Carbon dioxide removal technologies take a giant step forward

In addition to drastically cutting global fossil fuel emissions, society needs to develop and use technologies to remove the CO2 already in the atmosphere.

Geologist Peter B. Kelemen is a research scientist at Lamont-Doherty Earth Observatory and the Arthur D. Storke Memorial Professor in the Department of Earth and Environmental Sciences. He has been a key architect of the Oman Drilling Project, an initiative involving more than 200 international scientists from disciplines such as geophysics, geochemistry, geology, biology, and physics who are working on research topics related to a unique geological feature in the Oman desert. In this region, the oceanic crust and its underlying mantle rocks have been thrust up onto the surface, creating the largest on-land exposure of ocean crust and upper mantle in the world.

Atmospheric CO2 spontaneously reacts with rocks from the Earth’s interior, the mantle, to form “carbonate” minerals, both removing CO2 from air, and permanently storing it in solid form. This is driven by the chemical energy due to disequilibrium between mantle rocks and the atmosphere.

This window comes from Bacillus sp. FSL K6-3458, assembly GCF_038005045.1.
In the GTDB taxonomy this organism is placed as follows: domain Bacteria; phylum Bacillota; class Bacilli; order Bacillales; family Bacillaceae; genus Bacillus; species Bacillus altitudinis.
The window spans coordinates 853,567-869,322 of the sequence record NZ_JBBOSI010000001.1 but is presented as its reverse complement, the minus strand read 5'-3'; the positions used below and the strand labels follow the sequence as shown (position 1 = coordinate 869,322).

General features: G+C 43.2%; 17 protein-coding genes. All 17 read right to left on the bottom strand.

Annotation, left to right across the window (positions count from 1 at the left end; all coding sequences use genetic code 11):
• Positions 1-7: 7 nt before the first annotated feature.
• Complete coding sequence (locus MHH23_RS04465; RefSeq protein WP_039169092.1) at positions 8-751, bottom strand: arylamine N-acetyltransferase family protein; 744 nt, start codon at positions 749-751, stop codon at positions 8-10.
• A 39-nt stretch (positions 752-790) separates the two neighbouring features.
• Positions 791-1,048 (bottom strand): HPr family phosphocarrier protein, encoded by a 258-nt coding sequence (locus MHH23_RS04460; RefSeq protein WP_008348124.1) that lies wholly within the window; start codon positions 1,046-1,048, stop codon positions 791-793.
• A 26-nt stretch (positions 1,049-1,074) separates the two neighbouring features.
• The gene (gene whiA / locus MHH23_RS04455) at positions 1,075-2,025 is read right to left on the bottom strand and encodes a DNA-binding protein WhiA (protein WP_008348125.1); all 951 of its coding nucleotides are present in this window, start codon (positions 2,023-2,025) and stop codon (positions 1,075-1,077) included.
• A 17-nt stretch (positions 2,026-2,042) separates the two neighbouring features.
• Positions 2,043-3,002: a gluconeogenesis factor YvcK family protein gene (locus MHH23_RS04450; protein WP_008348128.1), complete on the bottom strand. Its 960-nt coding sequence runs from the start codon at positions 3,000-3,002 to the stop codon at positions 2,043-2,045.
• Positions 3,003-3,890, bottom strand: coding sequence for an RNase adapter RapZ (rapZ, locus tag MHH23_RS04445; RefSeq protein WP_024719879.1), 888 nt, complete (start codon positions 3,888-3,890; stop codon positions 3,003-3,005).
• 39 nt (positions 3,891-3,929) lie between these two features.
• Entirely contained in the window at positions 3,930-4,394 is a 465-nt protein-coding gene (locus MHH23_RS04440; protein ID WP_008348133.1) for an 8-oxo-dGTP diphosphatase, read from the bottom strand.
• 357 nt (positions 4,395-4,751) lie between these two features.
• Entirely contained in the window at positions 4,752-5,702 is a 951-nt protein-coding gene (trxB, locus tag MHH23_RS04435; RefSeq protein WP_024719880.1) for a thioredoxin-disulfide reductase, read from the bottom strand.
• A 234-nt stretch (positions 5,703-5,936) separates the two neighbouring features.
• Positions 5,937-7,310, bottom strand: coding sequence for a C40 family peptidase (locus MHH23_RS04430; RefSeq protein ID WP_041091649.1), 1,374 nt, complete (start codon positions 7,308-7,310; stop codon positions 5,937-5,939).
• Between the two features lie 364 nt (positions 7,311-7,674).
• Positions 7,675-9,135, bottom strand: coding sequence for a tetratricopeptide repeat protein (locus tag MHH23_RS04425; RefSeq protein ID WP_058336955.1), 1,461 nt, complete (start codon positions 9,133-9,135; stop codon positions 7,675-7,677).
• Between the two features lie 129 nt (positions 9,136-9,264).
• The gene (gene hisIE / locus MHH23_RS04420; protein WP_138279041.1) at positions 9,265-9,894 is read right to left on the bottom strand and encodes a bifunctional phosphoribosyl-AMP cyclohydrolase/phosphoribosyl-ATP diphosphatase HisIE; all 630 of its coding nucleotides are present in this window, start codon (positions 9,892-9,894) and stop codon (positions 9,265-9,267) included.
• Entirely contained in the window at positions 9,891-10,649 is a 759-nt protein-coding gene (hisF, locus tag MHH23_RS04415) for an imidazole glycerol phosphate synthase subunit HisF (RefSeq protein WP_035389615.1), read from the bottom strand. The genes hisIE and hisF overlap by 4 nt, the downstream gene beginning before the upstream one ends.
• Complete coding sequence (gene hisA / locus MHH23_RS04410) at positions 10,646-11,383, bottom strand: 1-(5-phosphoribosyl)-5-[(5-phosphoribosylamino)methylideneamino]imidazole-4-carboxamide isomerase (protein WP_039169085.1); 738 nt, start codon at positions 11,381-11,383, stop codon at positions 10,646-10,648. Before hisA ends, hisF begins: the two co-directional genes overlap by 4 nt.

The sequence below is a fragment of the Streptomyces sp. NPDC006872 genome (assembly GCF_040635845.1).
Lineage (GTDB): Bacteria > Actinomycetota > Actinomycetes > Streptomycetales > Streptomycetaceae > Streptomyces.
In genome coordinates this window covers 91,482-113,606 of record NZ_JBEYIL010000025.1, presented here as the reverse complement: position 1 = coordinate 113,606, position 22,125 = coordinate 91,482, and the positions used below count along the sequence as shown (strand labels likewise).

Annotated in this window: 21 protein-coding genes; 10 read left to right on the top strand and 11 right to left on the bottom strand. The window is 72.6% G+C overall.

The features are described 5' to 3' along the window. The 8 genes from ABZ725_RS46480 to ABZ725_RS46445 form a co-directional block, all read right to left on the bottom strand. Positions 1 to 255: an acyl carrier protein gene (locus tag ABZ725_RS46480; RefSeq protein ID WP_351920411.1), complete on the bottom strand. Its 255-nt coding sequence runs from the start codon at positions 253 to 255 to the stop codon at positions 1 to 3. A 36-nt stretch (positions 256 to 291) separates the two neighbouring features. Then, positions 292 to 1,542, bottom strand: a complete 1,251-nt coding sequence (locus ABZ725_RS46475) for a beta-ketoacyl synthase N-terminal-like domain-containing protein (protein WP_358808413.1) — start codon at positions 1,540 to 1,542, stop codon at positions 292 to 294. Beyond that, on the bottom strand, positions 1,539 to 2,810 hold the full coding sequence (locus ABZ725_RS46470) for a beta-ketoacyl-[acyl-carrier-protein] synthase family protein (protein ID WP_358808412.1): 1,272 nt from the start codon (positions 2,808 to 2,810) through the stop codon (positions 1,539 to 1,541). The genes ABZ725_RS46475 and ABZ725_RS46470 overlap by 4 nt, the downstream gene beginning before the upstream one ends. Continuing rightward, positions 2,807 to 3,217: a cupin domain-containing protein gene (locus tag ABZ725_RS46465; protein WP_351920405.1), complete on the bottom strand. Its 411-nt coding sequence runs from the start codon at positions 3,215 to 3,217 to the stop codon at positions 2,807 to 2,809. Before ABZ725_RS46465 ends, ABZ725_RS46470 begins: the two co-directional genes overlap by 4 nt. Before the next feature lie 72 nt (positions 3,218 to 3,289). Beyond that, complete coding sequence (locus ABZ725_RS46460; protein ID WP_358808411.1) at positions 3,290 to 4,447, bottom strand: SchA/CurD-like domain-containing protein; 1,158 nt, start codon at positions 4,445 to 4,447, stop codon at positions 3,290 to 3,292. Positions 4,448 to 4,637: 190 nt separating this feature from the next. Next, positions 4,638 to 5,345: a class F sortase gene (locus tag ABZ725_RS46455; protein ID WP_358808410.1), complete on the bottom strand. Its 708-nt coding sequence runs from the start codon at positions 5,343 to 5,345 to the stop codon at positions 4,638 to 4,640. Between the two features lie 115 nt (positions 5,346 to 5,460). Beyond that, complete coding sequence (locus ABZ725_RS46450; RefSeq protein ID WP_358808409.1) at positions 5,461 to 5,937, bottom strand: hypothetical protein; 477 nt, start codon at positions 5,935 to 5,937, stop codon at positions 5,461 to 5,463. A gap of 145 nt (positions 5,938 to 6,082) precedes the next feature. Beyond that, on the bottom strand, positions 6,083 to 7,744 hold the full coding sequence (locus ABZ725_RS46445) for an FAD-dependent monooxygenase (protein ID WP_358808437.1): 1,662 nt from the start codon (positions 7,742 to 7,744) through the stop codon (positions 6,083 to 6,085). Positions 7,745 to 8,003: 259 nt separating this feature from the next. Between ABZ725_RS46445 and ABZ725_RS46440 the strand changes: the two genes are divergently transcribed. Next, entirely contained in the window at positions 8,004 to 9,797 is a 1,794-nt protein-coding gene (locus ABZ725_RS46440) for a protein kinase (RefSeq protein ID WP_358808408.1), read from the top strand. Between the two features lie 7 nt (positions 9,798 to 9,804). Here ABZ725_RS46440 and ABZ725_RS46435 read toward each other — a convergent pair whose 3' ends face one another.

Kelemen and co-workers have developed several patents for processes that harness this naturally available chemical energy to yield low cost CO2 removal from air and geological storage.

“We wanted to figure out the cheapest way to take carbon dioxide out of the air and we came up with something very simple: Take limestone, cook it. Now you have CO2, to store or use, and calcium oxide. Put the CaO out in the weather. It will draw down CO2 from air, to make limestone again. Repeat. This is so simple, it is almost stupid. But we are finding that we can convert 75% of CaO to limestone in less than two weeks, just reacting with air in the lab. And, because the process is so simple, it currently has the lowest peer-reviewed cost estimate, of any proposed method for direct air capture.”

Two start-up companies are putting Kelemen’s innovation to work. Heirloom Carbon Technologies based in California is committed to removing one billion tons of CO2 from the air by 2035 by “looping” CaO and CaCO3, as described above.

Meanwhile, 44.01, based in Oman, is focusing on storing CO2 removed from air, by forming solid carbonate minerals below the surface.

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